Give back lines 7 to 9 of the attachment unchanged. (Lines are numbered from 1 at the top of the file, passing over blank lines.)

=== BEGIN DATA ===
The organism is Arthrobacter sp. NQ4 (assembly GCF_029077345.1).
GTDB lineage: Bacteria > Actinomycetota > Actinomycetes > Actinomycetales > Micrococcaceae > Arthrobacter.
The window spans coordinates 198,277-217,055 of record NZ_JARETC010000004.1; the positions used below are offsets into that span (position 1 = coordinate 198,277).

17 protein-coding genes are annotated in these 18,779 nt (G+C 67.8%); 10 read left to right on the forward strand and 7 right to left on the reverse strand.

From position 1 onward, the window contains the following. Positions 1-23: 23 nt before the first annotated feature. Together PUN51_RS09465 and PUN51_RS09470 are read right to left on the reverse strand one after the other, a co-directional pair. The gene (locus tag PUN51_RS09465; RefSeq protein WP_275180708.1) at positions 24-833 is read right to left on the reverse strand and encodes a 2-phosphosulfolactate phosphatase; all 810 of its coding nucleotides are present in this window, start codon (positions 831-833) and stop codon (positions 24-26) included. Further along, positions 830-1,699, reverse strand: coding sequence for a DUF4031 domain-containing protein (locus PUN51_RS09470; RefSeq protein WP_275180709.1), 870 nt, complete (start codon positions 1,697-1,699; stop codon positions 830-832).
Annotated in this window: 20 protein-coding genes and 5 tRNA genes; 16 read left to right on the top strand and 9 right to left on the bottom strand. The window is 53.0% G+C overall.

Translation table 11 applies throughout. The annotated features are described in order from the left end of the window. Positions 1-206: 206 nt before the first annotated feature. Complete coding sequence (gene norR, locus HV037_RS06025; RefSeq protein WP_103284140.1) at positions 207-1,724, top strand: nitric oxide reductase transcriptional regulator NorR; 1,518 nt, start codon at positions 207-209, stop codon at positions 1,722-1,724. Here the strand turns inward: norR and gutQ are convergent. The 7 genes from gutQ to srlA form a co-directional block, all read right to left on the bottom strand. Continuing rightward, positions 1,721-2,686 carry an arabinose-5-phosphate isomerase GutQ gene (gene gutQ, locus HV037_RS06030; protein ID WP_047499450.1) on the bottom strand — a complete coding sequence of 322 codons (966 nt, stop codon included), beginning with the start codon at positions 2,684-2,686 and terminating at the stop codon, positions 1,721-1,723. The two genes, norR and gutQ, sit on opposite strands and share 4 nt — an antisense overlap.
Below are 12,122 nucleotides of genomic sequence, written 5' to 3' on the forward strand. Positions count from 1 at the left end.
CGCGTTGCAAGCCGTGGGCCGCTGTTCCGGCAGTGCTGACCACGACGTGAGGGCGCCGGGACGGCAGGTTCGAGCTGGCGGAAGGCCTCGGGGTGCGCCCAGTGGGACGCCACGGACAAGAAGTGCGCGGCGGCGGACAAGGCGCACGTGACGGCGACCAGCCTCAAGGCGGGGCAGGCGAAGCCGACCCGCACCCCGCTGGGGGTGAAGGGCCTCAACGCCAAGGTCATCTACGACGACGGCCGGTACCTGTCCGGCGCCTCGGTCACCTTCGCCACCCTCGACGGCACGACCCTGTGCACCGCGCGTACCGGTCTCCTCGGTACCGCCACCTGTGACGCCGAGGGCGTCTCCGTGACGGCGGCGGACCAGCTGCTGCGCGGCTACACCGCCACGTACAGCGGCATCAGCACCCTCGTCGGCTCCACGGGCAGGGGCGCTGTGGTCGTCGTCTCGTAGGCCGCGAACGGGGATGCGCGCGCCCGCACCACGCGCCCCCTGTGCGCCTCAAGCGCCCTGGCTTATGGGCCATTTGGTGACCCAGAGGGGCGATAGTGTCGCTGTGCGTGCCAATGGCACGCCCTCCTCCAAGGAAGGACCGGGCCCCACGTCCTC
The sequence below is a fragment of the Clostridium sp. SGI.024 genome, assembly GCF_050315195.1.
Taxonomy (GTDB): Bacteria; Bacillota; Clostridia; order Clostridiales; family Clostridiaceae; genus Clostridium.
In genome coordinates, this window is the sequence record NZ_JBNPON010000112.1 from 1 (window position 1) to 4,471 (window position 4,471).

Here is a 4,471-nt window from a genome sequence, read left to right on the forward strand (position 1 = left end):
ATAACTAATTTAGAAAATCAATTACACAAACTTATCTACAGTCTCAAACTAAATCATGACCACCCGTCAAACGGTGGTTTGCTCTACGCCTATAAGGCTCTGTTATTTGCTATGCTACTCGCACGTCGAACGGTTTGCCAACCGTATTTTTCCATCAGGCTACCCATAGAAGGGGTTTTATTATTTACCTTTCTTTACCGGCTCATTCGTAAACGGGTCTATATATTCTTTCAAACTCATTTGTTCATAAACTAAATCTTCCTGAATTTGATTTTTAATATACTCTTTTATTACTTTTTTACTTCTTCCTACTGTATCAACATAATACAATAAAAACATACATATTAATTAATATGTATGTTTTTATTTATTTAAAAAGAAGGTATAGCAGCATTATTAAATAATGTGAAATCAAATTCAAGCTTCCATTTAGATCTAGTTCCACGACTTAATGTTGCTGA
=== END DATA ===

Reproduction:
Translation table 11 applies throughout. The annotated features are described in order from the left end of the window. Positions 1-206: 206 nt before the first annotated feature. Complete coding sequence (gene norR, locus HV037_RS06025; RefSeq protein WP_103284140.1) at positions 207-1,724, top strand: nitric oxide reductase transcriptional regulator NorR; 1,518 nt, start codon at positions 207-209, stop codon at positions 1,722-1,724. Here the strand turns inward: norR and gutQ are convergent. The 7 genes from gutQ to srlA form a co-directional block, all read right to left on the bottom strand. Continuing rightward, positions 1,721-2,686 carry an arabinose-5-phosphate isomerase GutQ gene (gene gutQ, locus HV037_RS06030; protein ID WP_047499450.1) on the bottom strand — a complete coding sequence of 322 codons (966 nt, stop codon included), beginning with the start codon at positions 2,684-2,686 and terminating at the stop codon, positions 1,721-1,723. The two genes, norR and gutQ, sit on opposite strands and share 4 nt — an antisense overlap.
Below are 12,122 nucleotides of genomic sequence, written 5' to 3' on the forward strand. Positions count from 1 at the left end.
CGCGTTGCAAGCCGTGGGCCGCTGTTCCGGCAGTGCTGACCACGACGTGAGGGCGCCGGGACGGCAGGTTCGAGCTGGCGGAAGGCCTCGGGGTGCGCCCAGTGGGACGCCACGGACAAGAAGTGCGCGGCGGCGGACAAGGCGCACGTGACGGCGACCAGCCTCAAGGCGGGGCAGGCGAAGCCGACCCGCACCCCGCTGGGGGTGAAGGGCCTCAACGCCAAGGTCATCTACGACGACGGCCGGTACCTGTCCGGCGCCTCGGTCACCTTCGCCACCCTCGACGGCACGACCCTGTGCACCGCGCGTACCGGTCTCCTCGGTACCGCCACCTGTGACGCCGAGGGCGTCTCCGTGACGGCGGCGGACCAGCTGCTGCGCGGCTACACCGCCACGTACAGCGGCATCAGCACCCTCGTCGGCTCCACGGGCAGGGGCGCTGTGGTCGTCGTCTCGTAGGCCGCGAACGGGGATGCGCGCGCCCGCACCACGCGCCCCCTGTGCGCCTCAAGCGCCCTGGCTTATGGGCCATTTGGTGACCCAGAGGGGCGATAGTGTCGCTGTGCGTGCCAATGGCACGCCCTCCTCCAAGGAAGGACCGGGCCCCACGTCCTC